These changes on the edge will have a profound impact on how we design and run everything, from networks and data centres to applications and security, and how organizations get value out of new data they’re able to collect and process as a result.

Trend 3: Applied technology explodes to bridge the digital and physical

Applied technology won’t only help us bridge the gap between our physical and digital worlds, it’ll allow us to blend them seamlessly.

Spatial computing will introduce us to a whole realm of realities – virtual, augmented, enhanced, hyper, mixed, authentic – and digital interfaces will expand to include multiple senses: sight, sound, touch and smell. Immersive environments, where the physical and digital blend, will have a pervasive impact on the industry.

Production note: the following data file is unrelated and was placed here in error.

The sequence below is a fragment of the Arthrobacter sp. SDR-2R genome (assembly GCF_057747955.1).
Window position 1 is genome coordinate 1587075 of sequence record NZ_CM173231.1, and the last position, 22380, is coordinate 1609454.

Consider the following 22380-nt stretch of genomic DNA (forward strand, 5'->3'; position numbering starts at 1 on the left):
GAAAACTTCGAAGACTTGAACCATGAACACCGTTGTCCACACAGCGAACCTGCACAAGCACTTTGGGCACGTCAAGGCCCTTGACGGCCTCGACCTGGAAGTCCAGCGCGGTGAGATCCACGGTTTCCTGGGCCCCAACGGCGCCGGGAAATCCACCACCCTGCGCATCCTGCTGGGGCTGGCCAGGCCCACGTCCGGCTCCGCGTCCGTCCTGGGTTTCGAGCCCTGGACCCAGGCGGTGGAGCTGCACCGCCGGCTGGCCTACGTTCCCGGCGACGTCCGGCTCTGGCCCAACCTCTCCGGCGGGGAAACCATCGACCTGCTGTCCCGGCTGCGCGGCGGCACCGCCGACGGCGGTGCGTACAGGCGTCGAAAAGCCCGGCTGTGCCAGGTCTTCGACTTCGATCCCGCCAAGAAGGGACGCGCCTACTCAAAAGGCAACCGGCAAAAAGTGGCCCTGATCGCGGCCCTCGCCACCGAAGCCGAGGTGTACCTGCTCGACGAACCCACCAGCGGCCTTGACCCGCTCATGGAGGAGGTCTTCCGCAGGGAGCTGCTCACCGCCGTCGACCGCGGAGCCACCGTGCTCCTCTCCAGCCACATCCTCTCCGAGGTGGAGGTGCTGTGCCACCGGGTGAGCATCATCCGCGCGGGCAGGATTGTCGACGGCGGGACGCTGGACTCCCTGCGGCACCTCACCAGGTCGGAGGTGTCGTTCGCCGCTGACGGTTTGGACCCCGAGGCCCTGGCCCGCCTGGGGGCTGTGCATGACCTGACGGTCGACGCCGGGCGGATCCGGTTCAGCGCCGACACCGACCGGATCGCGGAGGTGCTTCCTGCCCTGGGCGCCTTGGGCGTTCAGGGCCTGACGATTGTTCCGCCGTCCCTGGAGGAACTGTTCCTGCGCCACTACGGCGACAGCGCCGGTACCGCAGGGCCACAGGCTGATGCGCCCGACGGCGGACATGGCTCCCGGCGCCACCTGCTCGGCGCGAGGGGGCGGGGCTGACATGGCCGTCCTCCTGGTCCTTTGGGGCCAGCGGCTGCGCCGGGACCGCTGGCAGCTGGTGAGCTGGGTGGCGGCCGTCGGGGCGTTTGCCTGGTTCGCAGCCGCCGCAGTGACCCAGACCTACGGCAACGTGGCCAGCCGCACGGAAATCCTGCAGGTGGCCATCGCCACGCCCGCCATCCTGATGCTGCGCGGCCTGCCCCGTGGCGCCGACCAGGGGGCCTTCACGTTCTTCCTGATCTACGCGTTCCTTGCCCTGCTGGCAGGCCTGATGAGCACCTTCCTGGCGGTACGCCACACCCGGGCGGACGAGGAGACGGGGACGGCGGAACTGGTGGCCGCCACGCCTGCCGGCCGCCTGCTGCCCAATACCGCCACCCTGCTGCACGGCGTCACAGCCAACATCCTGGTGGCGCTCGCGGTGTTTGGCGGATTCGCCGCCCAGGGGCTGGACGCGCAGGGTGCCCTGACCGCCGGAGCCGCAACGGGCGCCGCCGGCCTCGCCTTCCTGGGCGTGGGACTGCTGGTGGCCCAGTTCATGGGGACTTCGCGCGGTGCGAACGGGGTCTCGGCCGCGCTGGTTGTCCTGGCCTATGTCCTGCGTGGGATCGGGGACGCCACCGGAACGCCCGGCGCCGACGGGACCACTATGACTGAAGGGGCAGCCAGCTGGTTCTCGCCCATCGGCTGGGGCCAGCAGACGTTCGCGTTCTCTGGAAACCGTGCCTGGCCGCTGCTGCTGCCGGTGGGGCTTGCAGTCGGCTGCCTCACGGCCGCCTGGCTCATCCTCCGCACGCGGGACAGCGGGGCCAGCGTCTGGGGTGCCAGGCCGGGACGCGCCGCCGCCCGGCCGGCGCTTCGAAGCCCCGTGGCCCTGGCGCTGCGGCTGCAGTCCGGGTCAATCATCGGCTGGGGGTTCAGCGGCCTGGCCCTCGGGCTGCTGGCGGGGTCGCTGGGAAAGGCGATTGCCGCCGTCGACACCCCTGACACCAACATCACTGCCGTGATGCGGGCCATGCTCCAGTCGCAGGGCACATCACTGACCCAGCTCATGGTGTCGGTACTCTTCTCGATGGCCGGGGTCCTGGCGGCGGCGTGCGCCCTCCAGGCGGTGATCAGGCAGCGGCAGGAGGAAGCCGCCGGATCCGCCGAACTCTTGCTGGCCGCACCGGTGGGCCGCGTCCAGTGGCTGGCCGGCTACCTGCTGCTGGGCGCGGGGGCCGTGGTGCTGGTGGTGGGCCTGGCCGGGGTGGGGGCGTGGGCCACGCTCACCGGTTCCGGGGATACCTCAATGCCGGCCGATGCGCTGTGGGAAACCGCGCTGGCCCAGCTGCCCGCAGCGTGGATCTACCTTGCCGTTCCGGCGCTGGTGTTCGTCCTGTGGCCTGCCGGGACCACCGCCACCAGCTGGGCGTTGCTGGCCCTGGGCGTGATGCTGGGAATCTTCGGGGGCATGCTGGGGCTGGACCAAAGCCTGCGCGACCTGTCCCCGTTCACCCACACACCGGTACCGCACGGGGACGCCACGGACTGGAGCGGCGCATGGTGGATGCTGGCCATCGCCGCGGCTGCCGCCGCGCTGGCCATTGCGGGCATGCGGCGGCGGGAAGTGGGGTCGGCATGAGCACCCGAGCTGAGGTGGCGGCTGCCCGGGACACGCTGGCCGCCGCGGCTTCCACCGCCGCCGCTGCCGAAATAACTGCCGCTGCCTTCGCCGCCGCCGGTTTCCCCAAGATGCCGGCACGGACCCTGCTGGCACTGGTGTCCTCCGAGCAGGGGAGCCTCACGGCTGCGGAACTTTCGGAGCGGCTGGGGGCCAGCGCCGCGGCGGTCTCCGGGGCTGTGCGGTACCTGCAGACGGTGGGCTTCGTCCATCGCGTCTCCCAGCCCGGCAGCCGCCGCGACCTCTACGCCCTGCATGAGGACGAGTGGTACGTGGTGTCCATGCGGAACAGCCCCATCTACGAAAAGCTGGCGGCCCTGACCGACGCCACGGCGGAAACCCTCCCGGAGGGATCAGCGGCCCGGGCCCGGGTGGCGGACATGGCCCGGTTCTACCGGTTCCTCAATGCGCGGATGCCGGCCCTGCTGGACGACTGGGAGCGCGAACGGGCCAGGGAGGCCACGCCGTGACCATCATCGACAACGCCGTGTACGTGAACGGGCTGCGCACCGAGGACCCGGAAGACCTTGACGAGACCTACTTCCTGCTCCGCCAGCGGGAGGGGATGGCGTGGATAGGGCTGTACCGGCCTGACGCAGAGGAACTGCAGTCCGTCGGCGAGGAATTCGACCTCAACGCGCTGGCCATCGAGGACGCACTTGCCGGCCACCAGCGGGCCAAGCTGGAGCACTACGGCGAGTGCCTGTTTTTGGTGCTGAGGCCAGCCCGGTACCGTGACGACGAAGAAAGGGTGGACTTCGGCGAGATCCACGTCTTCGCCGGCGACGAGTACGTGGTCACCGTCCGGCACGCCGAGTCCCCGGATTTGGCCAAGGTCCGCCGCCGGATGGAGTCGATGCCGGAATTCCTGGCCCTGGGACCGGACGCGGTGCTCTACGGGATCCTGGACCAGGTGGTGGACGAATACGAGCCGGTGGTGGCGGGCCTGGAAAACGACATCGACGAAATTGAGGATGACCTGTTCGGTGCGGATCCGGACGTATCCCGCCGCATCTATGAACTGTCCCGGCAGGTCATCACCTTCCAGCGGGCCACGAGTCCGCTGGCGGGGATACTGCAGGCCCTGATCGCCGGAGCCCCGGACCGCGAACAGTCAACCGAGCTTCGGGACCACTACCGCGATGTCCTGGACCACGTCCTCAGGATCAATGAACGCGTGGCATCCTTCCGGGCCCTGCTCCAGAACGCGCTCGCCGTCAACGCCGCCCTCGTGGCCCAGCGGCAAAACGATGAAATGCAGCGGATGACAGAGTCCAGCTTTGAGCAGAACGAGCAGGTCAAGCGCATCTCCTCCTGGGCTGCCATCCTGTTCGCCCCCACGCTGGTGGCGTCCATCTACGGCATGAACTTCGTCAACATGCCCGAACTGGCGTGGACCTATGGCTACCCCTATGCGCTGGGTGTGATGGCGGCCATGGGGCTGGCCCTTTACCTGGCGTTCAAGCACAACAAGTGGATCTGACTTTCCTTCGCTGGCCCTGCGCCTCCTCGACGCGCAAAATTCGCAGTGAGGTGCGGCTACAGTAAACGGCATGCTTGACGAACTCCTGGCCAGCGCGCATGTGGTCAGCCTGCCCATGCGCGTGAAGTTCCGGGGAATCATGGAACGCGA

The scale and scope of what’s possible are in their infancy. The application of technology is finding its way into areas previously unthinkable – and at an unforeseen speed. These technologies continue to evolve, and developments such as holographic telecasting continue to blur the lines between the physical and digital worlds.

Trend 4: Computing model evolution and hybrid compute raise big questions

The computing model evolution and adoption of hybrid compute are having a profound impact on organizations, vendors, and start-ups. It’s time to take a reality check on what this means for applications, workloads, and the broader business.